By Anna Swanson Bates
Students from the Spring 2010 "Integrative Leadership: From Theory to Practice" course, taught by Professors Jay Kiedrowski and Paul Vaaler, will post their reflections on integrative leadership throughout the course of the semester on the Time to Lead blog.
The city of Minneapolis seems to be undertaking an integrative approach into their approach to Youth Violence Prevention. Homicide is the leading cause of death among youth in the city of Minneapolis. It exerts an extreme amount of cost upon the system and quite obviously, results in the untimely death of young people. The city has written a "Blueprint for Action," outlining an approach to ending violence in the city's most violent neighborhoods. The executive committee of the Blueprint is comprised of many sectors, including churches, nonprofits, government, and educational entities (both K-12 and University). The committee's membership can be viewed here: http://www.ci.minneapolis.mn.us/dhfs/exec-committee.asp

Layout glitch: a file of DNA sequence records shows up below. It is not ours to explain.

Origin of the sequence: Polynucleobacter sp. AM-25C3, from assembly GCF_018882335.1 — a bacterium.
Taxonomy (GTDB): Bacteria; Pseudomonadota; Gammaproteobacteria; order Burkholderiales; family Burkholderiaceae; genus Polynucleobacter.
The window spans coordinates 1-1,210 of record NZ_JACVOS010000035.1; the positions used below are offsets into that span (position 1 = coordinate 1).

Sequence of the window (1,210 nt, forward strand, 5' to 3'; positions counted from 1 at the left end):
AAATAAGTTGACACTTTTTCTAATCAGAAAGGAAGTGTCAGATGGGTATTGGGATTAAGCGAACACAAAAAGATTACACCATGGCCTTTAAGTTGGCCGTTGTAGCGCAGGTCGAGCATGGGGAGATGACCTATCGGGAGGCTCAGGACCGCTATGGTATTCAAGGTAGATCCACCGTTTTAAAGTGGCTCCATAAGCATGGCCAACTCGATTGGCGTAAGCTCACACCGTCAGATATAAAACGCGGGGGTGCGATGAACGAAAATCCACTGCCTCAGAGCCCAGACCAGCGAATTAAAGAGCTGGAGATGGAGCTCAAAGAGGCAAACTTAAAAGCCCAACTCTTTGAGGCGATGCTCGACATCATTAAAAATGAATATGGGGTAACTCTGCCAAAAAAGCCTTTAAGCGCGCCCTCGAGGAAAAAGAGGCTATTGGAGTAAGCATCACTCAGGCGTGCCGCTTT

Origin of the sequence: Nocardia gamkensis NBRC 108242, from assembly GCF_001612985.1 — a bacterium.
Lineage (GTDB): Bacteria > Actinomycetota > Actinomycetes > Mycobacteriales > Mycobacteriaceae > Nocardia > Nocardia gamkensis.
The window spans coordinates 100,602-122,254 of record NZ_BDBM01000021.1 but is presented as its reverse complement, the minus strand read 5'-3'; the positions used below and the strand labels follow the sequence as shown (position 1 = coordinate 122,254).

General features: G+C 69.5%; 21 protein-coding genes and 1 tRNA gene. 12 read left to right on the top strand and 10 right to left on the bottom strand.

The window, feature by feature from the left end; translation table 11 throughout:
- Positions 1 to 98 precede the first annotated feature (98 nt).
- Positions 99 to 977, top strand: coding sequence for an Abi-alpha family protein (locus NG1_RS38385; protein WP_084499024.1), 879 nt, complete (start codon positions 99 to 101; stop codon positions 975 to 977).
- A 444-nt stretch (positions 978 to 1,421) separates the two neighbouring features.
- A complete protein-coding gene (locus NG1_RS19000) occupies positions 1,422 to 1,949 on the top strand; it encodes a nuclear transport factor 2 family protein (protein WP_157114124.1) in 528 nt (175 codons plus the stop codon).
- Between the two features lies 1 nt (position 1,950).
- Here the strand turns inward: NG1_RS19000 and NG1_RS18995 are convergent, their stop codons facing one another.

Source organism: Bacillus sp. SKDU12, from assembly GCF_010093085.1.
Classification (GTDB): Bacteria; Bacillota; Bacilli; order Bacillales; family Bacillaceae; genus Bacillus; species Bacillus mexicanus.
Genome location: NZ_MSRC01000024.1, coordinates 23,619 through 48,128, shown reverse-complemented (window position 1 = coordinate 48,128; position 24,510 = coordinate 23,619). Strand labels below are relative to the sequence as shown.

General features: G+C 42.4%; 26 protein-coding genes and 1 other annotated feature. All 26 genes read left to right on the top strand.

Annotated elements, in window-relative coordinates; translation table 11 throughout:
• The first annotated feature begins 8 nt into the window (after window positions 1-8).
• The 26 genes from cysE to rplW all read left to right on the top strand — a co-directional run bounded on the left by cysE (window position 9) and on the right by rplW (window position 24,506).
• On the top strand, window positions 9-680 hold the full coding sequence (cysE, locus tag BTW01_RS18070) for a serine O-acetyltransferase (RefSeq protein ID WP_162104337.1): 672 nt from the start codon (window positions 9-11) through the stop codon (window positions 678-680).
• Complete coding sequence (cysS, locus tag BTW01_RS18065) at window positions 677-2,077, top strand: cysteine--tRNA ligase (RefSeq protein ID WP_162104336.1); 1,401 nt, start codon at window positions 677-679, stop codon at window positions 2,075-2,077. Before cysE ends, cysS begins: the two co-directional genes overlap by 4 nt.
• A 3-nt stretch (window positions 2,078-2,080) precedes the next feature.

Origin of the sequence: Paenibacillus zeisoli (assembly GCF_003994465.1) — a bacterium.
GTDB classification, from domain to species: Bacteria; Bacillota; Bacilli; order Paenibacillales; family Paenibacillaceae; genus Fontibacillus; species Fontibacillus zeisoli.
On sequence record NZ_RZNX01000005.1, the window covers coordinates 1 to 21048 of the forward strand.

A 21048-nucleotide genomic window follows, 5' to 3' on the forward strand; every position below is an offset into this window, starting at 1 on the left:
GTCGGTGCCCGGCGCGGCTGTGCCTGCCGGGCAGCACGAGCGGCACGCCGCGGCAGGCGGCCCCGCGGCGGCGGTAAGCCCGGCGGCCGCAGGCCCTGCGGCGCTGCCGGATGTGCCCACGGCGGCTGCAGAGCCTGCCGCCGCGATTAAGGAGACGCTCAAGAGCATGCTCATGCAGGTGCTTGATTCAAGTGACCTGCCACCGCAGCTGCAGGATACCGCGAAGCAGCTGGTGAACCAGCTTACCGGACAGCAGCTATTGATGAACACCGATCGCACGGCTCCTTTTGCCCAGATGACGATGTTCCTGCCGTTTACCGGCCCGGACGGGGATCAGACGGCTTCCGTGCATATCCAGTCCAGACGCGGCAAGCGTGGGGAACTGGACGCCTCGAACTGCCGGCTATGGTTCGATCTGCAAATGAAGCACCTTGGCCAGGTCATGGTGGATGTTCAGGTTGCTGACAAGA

This initiative struck me as a great example of integrative leadership for a couple reasons. First, there is a common shared purpose that is easy to get on board with...it's hard to argue that violence should be reduced, especially among a young, more vulnerable population. Multiple stakeholders are "at the table," even including a young person. Additionally, champions have stepped forward to urge the work around Youth Violence Prevention in the city of Minneapolis. The work has focused on innovative ways that the city can approach reduction that don't focus on policing, but also that don't remove the police from the stakeholders at the table.
It will be interesting to witness the evolution of the launching of the "Blueprint for Action" into actual work within neighborhoods of Minneapolis to see if this Blueprint can be operationalized and effectively reduce violence among youth in the city.